October 4, 1822
Rutherford Birchard Hayes Was Born
On the night of the 1876 presidential election, Republican candidate Rutherford B. Hayes went to bed early. He assumed that he had lost the election to his opponent, Democrat Samuel J. Tilden. Tilden did win the popular vote that night, but the Republicans challenged the validity of the electoral votes from three states. (Under the Electoral College, each state chooses electors to vote for the president.) A candidate must win the electoral vote to become president.
Congress appointed a special Electoral Commission to make a decision on the matter. The commission was made up of five senators, five members of the House of Representatives, and five Supreme Court justices. In the end, the commission determined that Hayes was elected president by a margin of one electoral vote. Because of the tension surrounding his election, Hayes’s first official duty was done in secret.
Hayes’ first duty was to take the oath of office, which he did secretly in the Red Room of the White House, becoming the first president to be sworn in there.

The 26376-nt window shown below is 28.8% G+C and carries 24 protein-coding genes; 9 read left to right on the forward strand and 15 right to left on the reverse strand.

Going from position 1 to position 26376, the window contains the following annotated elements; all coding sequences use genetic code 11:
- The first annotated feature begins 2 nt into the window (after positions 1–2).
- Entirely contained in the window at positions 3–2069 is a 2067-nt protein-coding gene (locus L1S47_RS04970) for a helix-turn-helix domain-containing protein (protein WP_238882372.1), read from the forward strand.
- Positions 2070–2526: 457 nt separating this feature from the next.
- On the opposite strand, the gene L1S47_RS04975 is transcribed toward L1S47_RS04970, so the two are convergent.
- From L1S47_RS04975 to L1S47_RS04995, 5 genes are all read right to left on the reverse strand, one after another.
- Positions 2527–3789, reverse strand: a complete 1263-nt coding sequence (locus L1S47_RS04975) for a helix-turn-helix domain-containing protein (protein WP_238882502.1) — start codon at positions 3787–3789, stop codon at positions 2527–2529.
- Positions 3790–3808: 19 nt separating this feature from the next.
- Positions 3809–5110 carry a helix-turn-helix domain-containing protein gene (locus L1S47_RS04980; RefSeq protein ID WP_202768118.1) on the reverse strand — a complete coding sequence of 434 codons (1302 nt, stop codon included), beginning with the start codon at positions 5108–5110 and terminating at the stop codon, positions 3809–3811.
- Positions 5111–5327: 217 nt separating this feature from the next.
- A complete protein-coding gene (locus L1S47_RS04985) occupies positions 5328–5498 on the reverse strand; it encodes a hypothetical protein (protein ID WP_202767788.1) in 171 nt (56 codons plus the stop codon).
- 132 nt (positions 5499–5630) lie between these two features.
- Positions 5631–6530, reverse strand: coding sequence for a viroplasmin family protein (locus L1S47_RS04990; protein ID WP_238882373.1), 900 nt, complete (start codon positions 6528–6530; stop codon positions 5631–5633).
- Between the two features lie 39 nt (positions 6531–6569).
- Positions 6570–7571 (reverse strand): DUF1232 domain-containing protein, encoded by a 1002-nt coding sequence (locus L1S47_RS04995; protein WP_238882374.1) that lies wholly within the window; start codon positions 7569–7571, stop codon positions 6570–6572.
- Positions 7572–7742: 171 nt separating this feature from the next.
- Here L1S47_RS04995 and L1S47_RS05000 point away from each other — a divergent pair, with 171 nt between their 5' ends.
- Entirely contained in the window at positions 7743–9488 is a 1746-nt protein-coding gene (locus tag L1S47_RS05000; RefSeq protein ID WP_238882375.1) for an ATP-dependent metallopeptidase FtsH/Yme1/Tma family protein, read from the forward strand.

Rutherford Birchard Hayes was born on October 4, 1822. The Civil War had been over for 12 years by the time Hayes became president in 1877. Once in office, Hayes withdrew all remaining federal troops from the South and designated funds for improvements in the war-torn South. Surprising many, President Hayes also signed the bill that allowed women attorneys to appear for the first time before the U.S. Supreme Court. At least two other “firsts” occurred at the White House while Hayes was president.
Hayes was the first president to host the “Easter Egg Roll” for children on the White House lawn. The original site was on the grounds of the United States Capitol. Congress ended the tradition after a particularly active “Easter Egg Roll” in 1876. At the request of several children, President Hayes brought the event to the White House in 1878.
In 1879, the first telephone was installed in the White House. President Hayes did not use it very often, however, because there were not many other telephones in Washington.
Hayes spent his retirement working toward prison reform and creating educational opportunities for Southern black youth. He died in 1893 at his home in Fremont, Ohio.